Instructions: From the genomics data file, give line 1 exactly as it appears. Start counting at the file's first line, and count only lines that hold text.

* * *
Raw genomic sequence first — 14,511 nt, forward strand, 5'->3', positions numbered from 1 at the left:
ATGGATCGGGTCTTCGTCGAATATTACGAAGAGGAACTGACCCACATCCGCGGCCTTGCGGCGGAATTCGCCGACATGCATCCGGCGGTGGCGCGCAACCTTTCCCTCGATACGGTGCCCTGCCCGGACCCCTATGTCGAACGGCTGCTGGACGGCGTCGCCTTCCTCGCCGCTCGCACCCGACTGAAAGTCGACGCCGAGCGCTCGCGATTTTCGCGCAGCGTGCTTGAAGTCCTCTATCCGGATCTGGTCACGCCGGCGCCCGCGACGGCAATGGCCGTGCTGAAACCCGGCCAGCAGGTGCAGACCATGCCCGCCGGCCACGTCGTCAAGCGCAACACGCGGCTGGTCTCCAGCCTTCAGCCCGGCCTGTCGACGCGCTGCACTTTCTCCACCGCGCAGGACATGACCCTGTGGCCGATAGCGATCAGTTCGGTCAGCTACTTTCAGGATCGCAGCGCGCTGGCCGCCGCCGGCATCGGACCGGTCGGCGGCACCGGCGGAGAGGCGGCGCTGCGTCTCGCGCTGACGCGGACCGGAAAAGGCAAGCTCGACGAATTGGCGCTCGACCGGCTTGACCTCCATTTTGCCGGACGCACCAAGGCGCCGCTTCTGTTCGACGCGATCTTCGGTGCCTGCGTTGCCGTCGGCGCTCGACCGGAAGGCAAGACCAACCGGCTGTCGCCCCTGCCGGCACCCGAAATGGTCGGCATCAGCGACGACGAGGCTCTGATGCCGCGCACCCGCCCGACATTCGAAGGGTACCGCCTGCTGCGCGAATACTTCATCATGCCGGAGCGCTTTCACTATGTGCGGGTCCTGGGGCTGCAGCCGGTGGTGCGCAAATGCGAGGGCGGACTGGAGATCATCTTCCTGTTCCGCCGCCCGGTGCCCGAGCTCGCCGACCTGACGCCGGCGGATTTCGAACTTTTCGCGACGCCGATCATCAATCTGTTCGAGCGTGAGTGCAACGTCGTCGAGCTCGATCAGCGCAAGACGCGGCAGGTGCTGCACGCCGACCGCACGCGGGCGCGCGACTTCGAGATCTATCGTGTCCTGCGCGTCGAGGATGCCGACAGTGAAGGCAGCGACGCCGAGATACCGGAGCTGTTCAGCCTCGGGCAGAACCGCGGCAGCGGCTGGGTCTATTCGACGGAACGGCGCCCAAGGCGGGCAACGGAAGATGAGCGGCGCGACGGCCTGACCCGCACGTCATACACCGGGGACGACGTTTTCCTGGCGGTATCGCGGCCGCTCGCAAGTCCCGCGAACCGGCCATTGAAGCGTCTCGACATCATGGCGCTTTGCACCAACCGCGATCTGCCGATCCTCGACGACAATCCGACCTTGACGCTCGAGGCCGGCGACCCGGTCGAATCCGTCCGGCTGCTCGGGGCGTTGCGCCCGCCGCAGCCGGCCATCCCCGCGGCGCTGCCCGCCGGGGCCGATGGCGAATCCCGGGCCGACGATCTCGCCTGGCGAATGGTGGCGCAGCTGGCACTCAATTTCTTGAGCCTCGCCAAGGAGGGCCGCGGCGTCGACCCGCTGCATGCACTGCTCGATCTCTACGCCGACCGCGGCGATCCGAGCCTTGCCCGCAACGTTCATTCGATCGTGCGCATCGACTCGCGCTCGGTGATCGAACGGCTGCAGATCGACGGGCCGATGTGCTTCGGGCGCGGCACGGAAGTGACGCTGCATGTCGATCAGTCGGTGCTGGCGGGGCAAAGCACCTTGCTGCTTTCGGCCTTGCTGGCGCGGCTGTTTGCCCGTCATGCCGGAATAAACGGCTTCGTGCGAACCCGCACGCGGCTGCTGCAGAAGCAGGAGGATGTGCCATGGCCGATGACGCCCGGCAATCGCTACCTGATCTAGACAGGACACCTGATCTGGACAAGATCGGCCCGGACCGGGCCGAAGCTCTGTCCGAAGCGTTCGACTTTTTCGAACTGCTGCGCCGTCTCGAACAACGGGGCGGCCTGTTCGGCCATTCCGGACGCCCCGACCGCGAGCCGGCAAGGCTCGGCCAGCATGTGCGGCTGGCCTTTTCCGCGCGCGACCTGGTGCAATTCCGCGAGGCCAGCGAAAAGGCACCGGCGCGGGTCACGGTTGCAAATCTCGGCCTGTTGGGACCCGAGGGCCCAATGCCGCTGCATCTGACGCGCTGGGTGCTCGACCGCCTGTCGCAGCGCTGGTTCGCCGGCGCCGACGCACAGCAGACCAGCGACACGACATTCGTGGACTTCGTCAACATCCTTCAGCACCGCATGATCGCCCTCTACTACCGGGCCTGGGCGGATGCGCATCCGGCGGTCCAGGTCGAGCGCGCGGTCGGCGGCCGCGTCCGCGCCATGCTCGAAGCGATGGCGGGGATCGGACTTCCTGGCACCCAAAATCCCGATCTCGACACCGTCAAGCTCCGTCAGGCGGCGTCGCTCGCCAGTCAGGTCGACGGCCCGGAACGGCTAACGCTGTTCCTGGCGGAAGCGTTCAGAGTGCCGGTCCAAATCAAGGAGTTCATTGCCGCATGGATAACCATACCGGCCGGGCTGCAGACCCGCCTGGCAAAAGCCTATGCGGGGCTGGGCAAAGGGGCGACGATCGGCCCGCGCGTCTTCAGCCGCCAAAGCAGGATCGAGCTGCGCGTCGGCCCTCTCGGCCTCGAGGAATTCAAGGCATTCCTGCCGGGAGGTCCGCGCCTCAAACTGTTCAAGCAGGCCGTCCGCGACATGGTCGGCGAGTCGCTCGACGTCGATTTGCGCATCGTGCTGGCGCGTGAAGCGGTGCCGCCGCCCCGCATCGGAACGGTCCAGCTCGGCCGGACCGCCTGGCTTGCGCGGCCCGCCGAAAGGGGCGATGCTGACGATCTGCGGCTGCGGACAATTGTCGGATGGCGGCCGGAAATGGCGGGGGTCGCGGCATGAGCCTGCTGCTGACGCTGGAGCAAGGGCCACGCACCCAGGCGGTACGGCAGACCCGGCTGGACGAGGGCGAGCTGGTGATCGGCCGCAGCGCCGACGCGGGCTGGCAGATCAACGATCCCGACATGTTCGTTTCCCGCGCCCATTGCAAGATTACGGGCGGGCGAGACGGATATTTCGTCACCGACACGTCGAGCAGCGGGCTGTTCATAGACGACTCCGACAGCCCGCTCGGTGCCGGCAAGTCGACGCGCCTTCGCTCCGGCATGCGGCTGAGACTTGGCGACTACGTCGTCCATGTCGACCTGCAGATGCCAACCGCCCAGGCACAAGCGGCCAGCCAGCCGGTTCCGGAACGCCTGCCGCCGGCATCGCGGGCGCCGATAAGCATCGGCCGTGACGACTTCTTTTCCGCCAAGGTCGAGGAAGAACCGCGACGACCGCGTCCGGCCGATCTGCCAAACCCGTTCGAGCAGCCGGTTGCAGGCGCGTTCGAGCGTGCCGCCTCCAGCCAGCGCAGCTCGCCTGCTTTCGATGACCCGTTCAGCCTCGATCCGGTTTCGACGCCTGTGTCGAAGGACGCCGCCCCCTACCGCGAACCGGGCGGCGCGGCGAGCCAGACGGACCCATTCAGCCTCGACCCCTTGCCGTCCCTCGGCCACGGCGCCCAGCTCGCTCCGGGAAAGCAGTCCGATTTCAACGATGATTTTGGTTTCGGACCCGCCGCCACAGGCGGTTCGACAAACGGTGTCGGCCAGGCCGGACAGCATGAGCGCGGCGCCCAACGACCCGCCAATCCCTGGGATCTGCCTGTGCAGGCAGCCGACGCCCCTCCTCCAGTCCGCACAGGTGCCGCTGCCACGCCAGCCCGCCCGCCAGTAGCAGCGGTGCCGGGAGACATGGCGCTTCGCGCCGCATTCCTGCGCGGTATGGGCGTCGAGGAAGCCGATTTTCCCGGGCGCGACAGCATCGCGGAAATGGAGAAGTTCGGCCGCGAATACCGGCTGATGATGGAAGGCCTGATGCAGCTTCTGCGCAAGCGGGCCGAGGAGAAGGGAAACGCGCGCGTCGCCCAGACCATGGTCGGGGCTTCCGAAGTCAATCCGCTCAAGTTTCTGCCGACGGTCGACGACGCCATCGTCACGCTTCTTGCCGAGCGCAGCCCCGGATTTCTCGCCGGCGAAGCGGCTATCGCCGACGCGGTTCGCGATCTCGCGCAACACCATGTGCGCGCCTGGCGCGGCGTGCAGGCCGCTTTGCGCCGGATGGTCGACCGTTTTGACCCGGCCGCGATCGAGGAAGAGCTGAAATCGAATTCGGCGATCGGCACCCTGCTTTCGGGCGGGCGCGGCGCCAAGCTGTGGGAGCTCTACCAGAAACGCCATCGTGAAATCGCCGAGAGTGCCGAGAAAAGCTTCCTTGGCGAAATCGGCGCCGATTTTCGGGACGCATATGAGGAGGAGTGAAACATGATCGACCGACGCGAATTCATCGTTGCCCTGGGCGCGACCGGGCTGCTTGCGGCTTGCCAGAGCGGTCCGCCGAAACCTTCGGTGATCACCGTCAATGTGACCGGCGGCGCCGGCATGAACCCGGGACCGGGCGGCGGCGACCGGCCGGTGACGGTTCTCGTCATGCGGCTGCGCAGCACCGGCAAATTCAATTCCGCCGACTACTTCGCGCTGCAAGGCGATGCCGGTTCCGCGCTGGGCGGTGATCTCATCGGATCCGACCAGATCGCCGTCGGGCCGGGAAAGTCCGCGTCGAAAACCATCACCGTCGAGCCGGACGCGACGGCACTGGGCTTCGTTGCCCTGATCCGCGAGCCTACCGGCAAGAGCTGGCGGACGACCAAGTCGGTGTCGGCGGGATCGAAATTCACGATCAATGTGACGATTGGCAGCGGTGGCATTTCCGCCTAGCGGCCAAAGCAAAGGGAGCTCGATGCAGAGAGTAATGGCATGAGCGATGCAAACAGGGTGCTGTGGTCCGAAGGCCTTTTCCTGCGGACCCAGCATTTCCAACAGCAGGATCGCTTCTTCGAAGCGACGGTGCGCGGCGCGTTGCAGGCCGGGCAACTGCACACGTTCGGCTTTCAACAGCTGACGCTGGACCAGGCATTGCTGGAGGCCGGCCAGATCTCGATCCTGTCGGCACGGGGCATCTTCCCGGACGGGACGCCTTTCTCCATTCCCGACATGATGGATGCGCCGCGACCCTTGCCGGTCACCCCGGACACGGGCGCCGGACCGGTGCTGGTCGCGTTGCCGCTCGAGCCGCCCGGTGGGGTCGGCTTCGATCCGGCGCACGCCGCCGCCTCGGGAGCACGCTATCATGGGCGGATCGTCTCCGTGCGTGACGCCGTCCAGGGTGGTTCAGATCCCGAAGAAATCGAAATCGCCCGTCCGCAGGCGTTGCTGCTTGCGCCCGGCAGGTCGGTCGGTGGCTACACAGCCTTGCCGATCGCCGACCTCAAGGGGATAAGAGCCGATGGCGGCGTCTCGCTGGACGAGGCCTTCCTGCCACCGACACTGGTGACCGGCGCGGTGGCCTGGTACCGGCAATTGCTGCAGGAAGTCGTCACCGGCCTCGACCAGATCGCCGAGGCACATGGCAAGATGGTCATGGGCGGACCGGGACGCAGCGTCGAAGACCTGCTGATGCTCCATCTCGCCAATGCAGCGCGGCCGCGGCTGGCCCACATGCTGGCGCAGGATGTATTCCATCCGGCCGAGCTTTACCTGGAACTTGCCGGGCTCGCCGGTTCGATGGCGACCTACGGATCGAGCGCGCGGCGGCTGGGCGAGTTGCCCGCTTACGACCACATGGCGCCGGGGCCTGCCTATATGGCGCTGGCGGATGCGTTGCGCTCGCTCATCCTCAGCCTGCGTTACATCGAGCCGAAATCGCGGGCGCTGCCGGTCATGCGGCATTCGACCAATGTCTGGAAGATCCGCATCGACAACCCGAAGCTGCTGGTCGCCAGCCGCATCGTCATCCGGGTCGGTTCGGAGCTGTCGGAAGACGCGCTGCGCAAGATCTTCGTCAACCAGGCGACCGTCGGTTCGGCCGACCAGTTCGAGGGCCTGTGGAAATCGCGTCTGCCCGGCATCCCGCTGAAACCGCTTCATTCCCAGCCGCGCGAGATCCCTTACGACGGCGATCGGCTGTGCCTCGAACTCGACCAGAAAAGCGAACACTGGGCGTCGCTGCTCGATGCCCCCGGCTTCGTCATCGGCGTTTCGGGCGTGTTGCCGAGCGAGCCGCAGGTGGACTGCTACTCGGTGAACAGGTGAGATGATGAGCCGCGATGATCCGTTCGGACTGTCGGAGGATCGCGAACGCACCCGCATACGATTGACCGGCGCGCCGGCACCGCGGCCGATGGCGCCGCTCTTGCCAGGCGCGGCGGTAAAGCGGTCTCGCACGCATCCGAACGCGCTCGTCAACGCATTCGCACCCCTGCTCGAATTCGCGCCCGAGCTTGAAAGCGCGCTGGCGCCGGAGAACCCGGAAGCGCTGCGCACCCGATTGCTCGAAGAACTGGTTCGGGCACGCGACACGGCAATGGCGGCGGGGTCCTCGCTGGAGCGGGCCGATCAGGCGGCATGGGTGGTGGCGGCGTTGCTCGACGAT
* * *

Raw genomic sequence first — 14,511 nt, forward strand, 5'->3', positions numbered from 1 at the left: